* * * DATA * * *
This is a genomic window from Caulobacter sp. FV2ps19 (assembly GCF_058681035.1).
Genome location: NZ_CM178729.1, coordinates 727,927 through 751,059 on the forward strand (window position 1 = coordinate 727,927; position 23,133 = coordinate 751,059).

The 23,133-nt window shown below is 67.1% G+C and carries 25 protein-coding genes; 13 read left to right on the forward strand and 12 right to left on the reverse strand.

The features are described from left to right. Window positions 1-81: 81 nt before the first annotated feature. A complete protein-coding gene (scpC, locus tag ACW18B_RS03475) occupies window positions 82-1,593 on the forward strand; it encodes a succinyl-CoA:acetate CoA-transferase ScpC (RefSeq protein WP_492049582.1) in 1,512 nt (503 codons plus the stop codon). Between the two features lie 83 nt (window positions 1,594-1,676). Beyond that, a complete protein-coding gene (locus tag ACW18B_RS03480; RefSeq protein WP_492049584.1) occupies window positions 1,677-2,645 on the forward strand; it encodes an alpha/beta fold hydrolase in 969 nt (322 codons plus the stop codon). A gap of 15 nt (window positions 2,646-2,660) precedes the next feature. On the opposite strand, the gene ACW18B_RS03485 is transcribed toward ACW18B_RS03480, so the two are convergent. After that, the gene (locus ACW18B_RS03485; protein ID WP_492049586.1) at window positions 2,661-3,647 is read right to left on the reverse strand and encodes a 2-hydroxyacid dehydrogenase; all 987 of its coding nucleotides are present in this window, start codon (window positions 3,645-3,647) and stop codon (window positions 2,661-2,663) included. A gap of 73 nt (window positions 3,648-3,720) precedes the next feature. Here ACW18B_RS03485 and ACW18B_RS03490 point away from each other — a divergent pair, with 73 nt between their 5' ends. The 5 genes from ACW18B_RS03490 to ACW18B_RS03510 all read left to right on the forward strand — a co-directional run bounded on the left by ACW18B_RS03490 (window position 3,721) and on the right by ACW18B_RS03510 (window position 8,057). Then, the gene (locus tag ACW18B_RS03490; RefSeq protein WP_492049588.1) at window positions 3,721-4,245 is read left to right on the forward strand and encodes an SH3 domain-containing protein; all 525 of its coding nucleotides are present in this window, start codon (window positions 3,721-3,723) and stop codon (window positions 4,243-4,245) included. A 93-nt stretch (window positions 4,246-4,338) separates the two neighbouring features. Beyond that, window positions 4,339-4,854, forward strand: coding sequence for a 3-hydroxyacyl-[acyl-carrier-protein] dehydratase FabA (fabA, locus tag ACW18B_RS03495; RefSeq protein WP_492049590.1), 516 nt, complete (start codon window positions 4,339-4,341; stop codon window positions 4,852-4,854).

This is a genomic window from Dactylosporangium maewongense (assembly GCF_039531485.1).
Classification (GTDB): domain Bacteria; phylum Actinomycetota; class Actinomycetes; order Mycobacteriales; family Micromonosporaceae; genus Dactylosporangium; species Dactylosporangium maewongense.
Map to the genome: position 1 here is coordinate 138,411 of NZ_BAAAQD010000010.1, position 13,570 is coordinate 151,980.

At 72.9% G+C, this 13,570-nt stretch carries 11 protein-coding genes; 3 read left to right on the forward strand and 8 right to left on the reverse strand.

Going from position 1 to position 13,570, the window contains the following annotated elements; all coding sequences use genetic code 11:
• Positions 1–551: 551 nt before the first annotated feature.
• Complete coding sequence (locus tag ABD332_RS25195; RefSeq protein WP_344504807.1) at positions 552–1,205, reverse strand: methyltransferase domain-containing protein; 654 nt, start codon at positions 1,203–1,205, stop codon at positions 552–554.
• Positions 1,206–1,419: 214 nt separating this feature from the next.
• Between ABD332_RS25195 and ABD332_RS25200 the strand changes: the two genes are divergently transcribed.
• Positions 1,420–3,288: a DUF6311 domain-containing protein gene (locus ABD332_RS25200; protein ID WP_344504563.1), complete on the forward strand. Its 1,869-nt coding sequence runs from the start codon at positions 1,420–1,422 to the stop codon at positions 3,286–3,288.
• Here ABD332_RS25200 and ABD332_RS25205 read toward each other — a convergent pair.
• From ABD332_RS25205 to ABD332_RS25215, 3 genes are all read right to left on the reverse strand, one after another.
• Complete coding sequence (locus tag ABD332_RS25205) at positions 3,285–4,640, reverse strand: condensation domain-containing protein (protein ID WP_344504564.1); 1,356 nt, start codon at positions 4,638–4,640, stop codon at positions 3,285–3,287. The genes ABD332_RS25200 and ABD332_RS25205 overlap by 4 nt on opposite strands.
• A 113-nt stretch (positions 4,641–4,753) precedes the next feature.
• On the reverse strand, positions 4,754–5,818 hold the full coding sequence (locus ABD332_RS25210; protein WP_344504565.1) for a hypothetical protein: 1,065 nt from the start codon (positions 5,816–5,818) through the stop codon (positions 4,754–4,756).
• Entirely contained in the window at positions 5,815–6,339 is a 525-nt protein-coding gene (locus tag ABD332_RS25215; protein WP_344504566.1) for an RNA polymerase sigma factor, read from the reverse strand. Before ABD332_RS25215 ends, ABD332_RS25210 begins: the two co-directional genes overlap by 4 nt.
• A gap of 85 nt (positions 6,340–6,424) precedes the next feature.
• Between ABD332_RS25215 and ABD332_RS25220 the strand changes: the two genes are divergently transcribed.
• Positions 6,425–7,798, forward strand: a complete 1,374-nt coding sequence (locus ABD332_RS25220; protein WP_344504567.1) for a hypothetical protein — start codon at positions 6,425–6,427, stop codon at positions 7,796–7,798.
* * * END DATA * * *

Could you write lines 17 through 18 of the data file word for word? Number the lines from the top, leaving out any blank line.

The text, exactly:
• Complete coding sequence (locus tag ABD332_RS25205) at positions 3,285–4,640, reverse strand: condensation domain-containing protein (protein ID WP_344504564.1); 1,356 nt, start codon at positions 4,638–4,640, stop codon at positions 3,285–3,287. The genes ABD332_RS25200 and ABD332_RS25205 overlap by 4 nt on opposite strands.
• A 113-nt stretch (positions 4,641–4,753) precedes the next feature.